In 2019, trademark owners filed a record 3,693 cases under the Uniform Domain Name Dispute Resolution Policy (UDRP) with WIPO’s Arbitration and Mediation Center (Center). This marks the highest number of cases in one year in the history of the UDRP, which also coincided with the 20th year of the UDRP being in effect. However, filings in 2020 are already on pace to exceed the record 2019 filings, with 1,653 cases filed through May 2020. Please find below a summary of some additional trends and developments from WIPO in recent months.
COVID-19 Related Filings
WIPO has reported a particular uptick in cases in the last several months, including over 50 cases involving domain names relating to the COVID-19 pandemic, notably in the biotech/pharma, Internet/IT, banking/finance, and events-related categories, including disputes concerning the following domain names:
Impact of GDPR and WHOIS Policy Changes
In addition to recent economic changes driving more UDRP usage in recent months, changes to the operation of the WHOIS system of domain name registration data has also likely played some role in the increase in UDRP filings in the last two years. More specifically, redactions of public WHOIS data since May 2018 as a result of GDPR compliance efforts have likely incentivized brand owners to file UDRP complaints more readily as traditional means of enforcement due diligence and registrant direct contact have been eliminated. Policy work within ICANN to develop a system for obtaining disclosure of non-public WHOIS data is ongoing, so it remains to be seen whether such a system will impact UDRP filings.
Updates to ccTLD Dispute Resolution Procedures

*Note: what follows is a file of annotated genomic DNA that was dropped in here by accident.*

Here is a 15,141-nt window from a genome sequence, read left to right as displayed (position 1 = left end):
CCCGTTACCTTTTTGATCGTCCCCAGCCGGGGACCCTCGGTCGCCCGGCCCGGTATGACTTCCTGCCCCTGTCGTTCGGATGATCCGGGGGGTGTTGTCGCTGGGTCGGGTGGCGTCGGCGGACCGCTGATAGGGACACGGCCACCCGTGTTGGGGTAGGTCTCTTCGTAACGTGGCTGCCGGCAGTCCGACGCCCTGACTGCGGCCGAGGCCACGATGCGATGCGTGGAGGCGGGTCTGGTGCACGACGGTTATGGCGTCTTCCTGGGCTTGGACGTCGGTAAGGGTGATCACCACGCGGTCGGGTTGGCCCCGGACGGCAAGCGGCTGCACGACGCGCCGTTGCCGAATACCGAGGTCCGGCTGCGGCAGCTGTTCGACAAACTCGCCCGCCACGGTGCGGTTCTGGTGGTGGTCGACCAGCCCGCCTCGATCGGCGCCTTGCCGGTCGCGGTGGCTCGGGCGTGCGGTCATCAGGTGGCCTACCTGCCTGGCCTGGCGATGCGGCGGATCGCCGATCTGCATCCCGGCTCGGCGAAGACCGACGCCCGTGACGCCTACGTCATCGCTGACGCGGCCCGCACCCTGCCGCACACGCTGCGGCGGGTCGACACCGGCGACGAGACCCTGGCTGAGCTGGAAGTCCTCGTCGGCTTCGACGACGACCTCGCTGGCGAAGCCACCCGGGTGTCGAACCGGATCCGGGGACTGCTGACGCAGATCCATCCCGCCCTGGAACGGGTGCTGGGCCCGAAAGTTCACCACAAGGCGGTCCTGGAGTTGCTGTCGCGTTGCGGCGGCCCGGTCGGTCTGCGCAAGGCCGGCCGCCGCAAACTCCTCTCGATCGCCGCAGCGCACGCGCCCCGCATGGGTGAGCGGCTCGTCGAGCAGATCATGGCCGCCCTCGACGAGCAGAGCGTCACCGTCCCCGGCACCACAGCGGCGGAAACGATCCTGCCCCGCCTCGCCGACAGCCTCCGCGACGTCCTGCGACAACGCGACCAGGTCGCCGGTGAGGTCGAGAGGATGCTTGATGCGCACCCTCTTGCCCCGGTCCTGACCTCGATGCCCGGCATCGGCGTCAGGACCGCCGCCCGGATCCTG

In recent weeks and months, WIPO has also instituted some beneficial changes to certain ccTLD dispute resolution procedures. In particular, as of August 1, 2019, the Center started providing domain name dispute resolution services for the .CN and .中国 (China) ccTLDs, pursuant to the China ccTLD Dispute Resolution Policy (.CN Policy), the China ccTLD Dispute Resolution Policy Rules (.CN Rules), and the WIPO Supplemental Rules for China ccTLD Dispute Resolution Policy and China ccTLD Dispute Resolution Policy Rules (WIPO Supplemental Rules). These ccTLD dispute resolution procedures are substantially similar to the UDRP, with the primary substantive differences being: (1) the need to only demonstrate rights in any “name” in which the complainant has civil rights or interests (not necessarily a trademark); (2) the need to only prove either registration or use of the disputed domain name in bad faith, whereas the UDRP requires the complainant to prove both elements; and (3) default language is Chinese and mutual jurisdiction for appeals is the courts of China or arbitration in China.
In addition, as of December 2019, the Center began handling disputes under a UDRP-like process for .COM.UA domain names (it had previously offered this process only for .UA domain names). Similarly to the .CN dispute process, the .UA/.COM.UA process is essentially the same as the UDRP, but requires proving only registration or use of the domain name in bad faith, the language of proceedings is English, Russian or Ukrainian (the default is the language of the registration agreement, as under the UDRP), and mutual jurisdiction for appeals is the courts of Ukraine.
Finally, effective June 1, 2020, WIPO is providing UDRP-like dispute resolution procedures for domain names in the .AC, .IO, and .SH ccTLDs. Cases filed under these procedures are to be filed in English as the default language, and it will be sufficient for the complainant to prove either the registration or the use of the domain name in bad faith.
Winterfeldt IP Group continues to operate remotely and seamlessly and our team is available to assist you with navigating any ongoing or new intellectual property protection and enforcement priorities. If you have any questions regarding this alert or wish to discuss these matters in more detail, please contact any of the following Winterfeldt IP Group team members:
Brian Winterfeldt, firstname.lastname@example.org, +1 202 903 4422
Griffin Barnett, email@example.com, +1 202 759 5836